Aphids Are The Insect World’s Villain

Aphids are busy sucking juices from a plant, but are unaware of impending doom from a ladybug lurking close by.

By Les Harrison
Wakulla County Extension Director

Horror movies have, for over a century, featured a pantheon of destructive creatures rampaging through the world. Their characteristics have varied over the decades, but they always manage to return.

In recent years zombies have been the nightmare of choice. Kill one and 5,000 come to its funeral, and then return to sacking society.

More than half a century ago it was vampires. Bella Lugosi terrified audiences as Count Dracula, the Transylvanian predator whose sole desire was to suck the life out of victims.

It is hard to fathom such real life fiends lurking in the dim recesses of a movie house, much less Wakulla County’s landscape, but they do.

As hideous as the thought may be, the area is now literally crawling with these life draining creatures.
Aphids, fortunately for the human residents, have an insatiable thirst for the juices of plants. They locate a suitable victim and latch on to satisfy their unquenchable need.

Much like the celluloid villain with a black cape, aphids avoid the exposure to the sun.

Instead they prefer to stay in the shady cloisters of their plant hosts.

All the while these tiny vampires are draining the life sustaining fluids by using their piercing mouthparts to savage the plant’s vascular system.

Aphids are minute pear-shaped, soft-bodied insects. Their high reproductive potential and ability to transmit viral diseases make aphids a significant pest of crops worldwide.

There are approximately 4,400 aphid species worldwide in the Aphididae family, but they are more commonly found in the warmer regions of the globe.

There are several variations of the aphid’s life cycle which depends on their environmental conditions.

Here in the spring, female nymphs hatch from the eggs on the primary host plant and feed to maturity.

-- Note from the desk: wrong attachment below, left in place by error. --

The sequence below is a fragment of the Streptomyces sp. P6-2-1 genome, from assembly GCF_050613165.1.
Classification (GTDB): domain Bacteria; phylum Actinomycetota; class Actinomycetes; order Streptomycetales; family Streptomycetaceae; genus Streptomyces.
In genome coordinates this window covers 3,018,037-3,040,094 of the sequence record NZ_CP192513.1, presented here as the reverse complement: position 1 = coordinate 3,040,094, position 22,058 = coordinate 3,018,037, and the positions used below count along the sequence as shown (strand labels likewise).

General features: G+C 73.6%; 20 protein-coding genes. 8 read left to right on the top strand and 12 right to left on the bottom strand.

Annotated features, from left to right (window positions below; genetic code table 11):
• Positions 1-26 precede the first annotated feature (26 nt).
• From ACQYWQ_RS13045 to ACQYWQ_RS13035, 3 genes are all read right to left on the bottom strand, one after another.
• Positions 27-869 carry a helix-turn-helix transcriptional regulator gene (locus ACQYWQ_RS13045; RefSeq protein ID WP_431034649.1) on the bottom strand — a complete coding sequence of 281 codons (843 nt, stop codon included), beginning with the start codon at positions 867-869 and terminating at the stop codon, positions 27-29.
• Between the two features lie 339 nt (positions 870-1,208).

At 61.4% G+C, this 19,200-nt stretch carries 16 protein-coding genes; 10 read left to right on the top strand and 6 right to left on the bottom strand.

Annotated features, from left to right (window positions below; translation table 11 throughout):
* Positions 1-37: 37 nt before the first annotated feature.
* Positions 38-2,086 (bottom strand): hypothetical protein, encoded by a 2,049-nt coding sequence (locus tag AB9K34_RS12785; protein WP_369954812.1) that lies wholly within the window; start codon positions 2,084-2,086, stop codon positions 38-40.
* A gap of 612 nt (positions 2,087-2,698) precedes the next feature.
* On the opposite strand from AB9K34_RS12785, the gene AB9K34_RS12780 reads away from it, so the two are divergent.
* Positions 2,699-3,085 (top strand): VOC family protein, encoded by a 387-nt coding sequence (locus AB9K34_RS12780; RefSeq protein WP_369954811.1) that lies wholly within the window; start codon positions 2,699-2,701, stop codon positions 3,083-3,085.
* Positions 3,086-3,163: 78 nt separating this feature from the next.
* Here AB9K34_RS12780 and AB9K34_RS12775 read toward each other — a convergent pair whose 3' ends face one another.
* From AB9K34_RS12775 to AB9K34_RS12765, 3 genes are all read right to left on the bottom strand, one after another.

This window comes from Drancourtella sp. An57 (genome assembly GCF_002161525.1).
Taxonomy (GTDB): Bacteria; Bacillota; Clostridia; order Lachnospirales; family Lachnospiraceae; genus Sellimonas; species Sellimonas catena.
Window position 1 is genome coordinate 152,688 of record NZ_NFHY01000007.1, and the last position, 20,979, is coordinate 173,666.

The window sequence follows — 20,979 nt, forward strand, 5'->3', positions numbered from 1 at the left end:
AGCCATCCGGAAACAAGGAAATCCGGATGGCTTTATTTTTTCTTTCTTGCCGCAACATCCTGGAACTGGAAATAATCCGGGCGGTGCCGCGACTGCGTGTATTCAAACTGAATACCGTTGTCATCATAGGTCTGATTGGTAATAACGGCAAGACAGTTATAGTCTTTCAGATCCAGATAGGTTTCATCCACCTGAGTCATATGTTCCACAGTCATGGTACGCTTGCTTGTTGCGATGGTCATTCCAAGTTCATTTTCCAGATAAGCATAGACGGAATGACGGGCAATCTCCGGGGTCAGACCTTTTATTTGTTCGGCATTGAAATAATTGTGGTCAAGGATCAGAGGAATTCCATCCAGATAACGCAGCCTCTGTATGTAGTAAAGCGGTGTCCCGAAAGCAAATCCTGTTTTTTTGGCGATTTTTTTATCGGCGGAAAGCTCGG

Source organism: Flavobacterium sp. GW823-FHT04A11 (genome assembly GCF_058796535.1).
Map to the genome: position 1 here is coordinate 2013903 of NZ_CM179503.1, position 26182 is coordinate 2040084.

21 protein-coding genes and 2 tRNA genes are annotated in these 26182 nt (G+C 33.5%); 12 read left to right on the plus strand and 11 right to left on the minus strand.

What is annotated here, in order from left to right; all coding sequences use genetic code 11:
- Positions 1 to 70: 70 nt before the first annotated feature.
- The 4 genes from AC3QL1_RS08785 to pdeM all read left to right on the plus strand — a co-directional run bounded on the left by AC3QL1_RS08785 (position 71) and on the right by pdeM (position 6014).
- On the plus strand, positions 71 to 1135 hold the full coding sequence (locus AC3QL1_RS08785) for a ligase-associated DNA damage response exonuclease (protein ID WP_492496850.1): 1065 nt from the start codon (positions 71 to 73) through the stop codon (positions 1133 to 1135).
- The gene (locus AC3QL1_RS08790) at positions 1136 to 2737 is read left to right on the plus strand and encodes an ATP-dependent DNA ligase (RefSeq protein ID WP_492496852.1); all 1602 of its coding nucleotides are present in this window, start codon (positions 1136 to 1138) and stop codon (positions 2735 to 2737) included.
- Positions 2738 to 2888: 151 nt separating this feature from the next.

Aphids alternate primary host plants with secondary hosts.

Winged forms of this insect migrate and feed on summer crops available at the time. Winds will carry the tiny aphids to locales far beyond their ability to reach unaided.

Males and females are hatched in the fall. They then migrate onto winter hosts where eggs are laid for overwintering during the cold weather.

Depending on the specie, aphids come in several colors locally. Red, black, yellow and green can be found in Wakulla County.

A wooden stake through an aphid’s heart would be challenging at best, but even they have a vulnerability to forces beyond their control. The worst nightmare of this plant parasite arrives on brightly colored armor plated wings.

Ladybugs or lady beetles are tiny carnivores with an affinity for eating aphids as the former blithely dines on the plants. Slow and soft bodied, the aphids are easy prey for the much larger ladybugs.

Close examination reveals the ladybug’s mandibles would be the envy of any avenging hero sent to right the wrongs perpetrated on hapless victims. Aphids stand no chance against a ladybug.

Of course aphids can be controlled with specific conventional and organic pesticides. Unfortunately, the ladybugs can fall victim to the same treatments.

This tiny backyard melodrama plays out daily in the unseen world behind the leaves. Aphids are discovered and destroyed, but they will be back.


Posted: May 19, 2016

Category: Home Landscapes, Pests & Disease
Tags: Aphids, Bugs, Environment, Environmentally Friendly, Garden, Gardening, Insects, Lady Beetles, Lady Bugs, Lawn & Garden, Les Harrison, Natural Wakulla, Pest Management, Wakulla County Extension, Wakulla Extension

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